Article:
Pete St. John, |
James Joyce Lives On
This is the centenary year of the setting of James Joyce's Ulysses, seen by many as the greatest novel of the 20th century. Like many great works, we have heard of it, we feel that we may know it but few of us have read it and even fewer can understand it. Thankfully, another great Dublin writer has produced this "everyman" guide to Joyce, his works and his Dublin. Pete St John is a writer of renown more in the music realm than literature, although he has produced some excellent books.
This release is in two parts on separate CDs. The first brings us the fictional Gargler Keogh, a man who loves his pint almost as much as he loves Dublin. He takes it upon himself to guide some stranded tourists on a Joycean tour of the city. On the way he gives us a humorous biography of Joyce and explains the works of the genius for the less enlightened and educated. As he points out there are scholars making a living out of explaining Joyce to other scholars. On the tour, you will hear the Dublin wit, experience Dublin in 1904 and get some excellent short pieces of "parlour music" of that era from Tony Malone. His delivery of pieces like "I Dreamt I Dwelt in Marble Halls" and "There is a Flower," among others, helps this album to give a real "I was there" feel.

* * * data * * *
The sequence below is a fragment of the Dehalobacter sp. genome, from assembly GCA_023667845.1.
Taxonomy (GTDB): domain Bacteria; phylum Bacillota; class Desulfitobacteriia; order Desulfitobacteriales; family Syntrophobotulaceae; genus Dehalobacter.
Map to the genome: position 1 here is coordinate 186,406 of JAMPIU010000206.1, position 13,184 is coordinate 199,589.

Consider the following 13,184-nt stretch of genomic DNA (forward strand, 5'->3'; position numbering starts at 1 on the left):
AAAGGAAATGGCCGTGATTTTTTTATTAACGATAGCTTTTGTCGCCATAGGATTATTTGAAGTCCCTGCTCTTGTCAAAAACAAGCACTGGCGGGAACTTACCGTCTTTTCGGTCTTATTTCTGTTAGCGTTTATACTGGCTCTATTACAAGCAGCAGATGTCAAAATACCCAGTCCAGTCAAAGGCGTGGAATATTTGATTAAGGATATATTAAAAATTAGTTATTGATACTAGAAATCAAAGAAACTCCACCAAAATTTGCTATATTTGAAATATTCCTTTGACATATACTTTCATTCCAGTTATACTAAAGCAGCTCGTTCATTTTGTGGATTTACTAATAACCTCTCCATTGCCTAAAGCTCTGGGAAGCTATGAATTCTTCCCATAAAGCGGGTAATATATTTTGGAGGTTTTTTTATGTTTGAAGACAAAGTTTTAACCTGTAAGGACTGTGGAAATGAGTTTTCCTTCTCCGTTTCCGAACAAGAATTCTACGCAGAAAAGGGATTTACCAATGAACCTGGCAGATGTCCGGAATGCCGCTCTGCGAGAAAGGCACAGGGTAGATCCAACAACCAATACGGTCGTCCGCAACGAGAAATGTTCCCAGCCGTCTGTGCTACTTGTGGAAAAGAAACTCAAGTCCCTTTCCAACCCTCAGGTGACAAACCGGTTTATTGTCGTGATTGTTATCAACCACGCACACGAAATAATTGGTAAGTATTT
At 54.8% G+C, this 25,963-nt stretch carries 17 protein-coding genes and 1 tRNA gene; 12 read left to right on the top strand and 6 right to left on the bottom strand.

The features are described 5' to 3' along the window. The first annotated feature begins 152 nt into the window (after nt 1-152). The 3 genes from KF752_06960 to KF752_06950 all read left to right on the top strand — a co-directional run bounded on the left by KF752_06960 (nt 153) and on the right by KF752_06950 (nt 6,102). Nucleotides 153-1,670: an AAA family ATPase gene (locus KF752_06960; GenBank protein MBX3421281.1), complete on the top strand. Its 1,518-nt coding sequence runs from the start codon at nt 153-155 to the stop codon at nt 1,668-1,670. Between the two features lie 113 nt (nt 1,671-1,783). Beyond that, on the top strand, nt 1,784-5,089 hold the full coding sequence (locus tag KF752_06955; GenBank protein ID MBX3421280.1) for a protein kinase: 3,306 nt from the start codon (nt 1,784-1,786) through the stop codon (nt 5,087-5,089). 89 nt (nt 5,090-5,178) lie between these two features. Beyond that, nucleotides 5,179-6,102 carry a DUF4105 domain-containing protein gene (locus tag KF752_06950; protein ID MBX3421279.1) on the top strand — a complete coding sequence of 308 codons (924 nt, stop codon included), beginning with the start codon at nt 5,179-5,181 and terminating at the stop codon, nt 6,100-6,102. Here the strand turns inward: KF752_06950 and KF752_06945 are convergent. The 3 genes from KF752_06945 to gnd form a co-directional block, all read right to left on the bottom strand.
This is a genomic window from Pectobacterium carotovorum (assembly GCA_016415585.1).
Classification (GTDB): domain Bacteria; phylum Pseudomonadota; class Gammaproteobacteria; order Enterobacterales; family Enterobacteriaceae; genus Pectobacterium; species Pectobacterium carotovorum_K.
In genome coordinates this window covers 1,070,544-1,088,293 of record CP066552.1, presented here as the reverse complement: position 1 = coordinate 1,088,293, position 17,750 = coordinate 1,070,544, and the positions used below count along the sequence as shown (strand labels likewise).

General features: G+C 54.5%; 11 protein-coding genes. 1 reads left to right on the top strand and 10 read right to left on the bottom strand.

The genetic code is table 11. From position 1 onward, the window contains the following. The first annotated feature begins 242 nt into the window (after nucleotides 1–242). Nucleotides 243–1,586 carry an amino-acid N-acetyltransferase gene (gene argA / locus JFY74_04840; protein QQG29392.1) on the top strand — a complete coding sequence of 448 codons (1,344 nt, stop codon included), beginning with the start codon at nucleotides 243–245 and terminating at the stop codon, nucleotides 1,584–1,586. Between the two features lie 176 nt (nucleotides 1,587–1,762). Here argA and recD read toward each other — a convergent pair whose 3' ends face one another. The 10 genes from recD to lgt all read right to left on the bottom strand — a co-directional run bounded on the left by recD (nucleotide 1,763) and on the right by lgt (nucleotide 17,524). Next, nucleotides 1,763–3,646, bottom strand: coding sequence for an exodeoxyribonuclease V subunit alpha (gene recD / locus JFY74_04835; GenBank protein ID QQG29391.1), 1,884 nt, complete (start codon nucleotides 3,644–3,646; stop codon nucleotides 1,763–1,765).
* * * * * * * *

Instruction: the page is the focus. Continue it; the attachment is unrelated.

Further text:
On the second CD Gargler brings us his selection of Dublin pub songs. There is some revealing and witty chat introducing the tracks by some of Ireland's top folk performers. Many of these are from the pen of Pete St. John, a.k.a. Gargler. It opens with "Rare Ould Times" to set the scene. He then introduces classics like "The Ferryman" and "Ringsend Rose," performed by the Dublin City Ramblers.
I particularly enjoyed the true Dublin set of "Waxy's Dargle," "Charladies Ball" and "Dicey Reilly" after hearing Gargler explain the background. Listen closely to "Charladies Ball" for a social history of old Dublin.
Paddy Reilly performs a great rendition of "Tram Workers" in a set recalling social conditions, and Johnny McEvoy gives a stirring version of "Nora" from O'Casey's "Plough & the Stars."
This album is an ideal introduction to the music of Dublin, the genius of Joyce, the wit of Ireland and the writing talent of Pete St. John ... and it is easier to digest than Ulysses.